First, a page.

No book about exploration, or even camping, would be complete without man’s best friend. Hornaday devotes an entire (and hilarious) chapter to the camp dogs: Bob, Rex and Rowdy. Dog owners will undoubtedly relate. In addition, there is, of course, sheep and pronghorn hunting, along with a healthy dose of adventure while exploring volcanic craters in this diverse landscape. The book features dozens of black and white photographs illustrating the journey, while the eBook version includes eight hand-colored photos that bring camping in the desert to life.

The Greatest Big Game Hunter 

There was one man Theodore Roosevelt called the “greatest of the world’s big game hunters.” His life was so outrageously adventurous that writers in the late nineteenth century would base their best-selling fiction novels on his non-fiction tales of death-defying adventure and intrigue. This real-life Allan Quatermain was none-other than the early Boone and Crockett member Frederick C. Selous (pronounced See-loo). Lucky for us, he lived long enough to write about his hunts, including early expeditions in North America. 


First published in 1907, Recent Hunting Trips in North America transports readers with Selous to hunt moose in Central Canada, caribou in Newfoundland, as well as hunts for moose and sheep alongside Charles Sheldon “in the almost virgin hunting grounds of the Yukon Territory of Northwestern Canada.” Selous returned there to hunt solo in 1906. In one hunt, he trods landscapes surveyed by the Canadian Geological Survey only a few years prior. 

If you’re a hunter who doesn’t quite get out in the woods as often as you’d like, take comfort in knowing that Selous feels your pain— well, kind of. “My thoughts still often wander back to a past of stirring and glorious memories,” he writes. “Nor is it surprising that I sometimes grow restless and dissatisfied with life in this highly civilized country, and long with an irresistible longing to taste the joys of a hunter’s life once more.”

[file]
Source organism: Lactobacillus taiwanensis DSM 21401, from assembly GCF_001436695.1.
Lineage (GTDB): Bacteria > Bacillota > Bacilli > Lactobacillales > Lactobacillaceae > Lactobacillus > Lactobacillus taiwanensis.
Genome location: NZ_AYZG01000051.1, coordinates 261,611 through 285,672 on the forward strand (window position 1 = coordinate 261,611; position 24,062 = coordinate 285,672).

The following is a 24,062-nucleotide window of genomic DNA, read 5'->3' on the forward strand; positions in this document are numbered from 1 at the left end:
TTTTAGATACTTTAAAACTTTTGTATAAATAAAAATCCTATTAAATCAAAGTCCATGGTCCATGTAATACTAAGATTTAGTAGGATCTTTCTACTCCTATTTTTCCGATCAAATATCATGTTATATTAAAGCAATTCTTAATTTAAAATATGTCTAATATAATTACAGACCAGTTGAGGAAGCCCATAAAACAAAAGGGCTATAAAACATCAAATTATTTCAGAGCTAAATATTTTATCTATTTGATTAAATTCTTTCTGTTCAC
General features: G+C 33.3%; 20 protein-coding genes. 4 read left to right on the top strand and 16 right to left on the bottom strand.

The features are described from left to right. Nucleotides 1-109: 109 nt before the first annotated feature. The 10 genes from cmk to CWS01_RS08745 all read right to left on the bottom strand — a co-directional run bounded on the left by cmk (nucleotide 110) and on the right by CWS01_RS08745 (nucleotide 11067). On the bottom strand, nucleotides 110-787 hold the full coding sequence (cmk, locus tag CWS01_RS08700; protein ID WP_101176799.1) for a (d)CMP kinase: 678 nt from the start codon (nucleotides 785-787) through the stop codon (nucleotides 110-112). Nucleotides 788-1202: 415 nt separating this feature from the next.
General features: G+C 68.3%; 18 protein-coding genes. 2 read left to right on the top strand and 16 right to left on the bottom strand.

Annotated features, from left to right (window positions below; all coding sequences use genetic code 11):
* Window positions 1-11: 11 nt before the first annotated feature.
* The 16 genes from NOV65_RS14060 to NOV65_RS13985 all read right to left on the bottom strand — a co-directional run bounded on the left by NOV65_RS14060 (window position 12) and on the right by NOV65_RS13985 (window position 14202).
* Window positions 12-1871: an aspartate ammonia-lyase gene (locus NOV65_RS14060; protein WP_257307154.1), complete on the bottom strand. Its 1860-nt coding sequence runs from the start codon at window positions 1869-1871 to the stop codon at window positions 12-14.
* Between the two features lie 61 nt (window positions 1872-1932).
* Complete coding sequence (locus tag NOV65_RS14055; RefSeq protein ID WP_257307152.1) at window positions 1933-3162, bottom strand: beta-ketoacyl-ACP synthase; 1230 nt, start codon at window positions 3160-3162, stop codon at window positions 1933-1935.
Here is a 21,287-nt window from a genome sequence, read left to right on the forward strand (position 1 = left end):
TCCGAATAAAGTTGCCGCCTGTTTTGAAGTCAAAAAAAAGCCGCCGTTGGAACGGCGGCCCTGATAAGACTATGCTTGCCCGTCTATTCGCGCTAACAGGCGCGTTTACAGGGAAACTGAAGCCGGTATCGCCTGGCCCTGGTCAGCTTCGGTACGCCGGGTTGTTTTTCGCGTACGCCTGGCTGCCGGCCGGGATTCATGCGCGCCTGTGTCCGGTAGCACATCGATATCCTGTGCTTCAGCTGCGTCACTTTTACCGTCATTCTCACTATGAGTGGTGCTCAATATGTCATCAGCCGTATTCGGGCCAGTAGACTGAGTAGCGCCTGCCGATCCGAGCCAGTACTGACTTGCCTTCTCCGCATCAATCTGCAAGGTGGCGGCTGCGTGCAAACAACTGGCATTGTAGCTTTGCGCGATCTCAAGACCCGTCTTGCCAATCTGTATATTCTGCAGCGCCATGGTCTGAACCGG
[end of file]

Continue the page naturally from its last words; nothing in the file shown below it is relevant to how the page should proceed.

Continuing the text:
For us modern-day hunters, though, that’s about as close to relatable as we’re going to get with Selous’ life. His other writing centers on his journeys spent hunting Africa, including A Hunter’s Wanderings in Africa

Any one of these timeless classics will help you or the hunter in your life get through those long months between hunting seasons. To see the entire B&C Classics series and for ordering information, visit the B&C Store at

More About the Boone and Crockett Club

Founded by Theodore Roosevelt in 1887, the Boone and Crockett Club promotes guardianship and visionary management of big game and associated wildlife in North America. The Club maintains the highest standards of fair chase sportsmanship and habitat stewardship. Member accomplishments include enlarging and protecting Yellowstone and establishing Glacier and Denali national parks, founding the U.S. Forest Service, National Park Service and National Wildlife Refuge System, fostering the Pittman-Robertson and Lacey Acts, creating the Federal Duck Stamp program, and developing the cornerstones of modern game laws. The Boone and Crockett Club is headquartered in Missoula, Montana. Click here to learn more about the Boone and Crockett Club.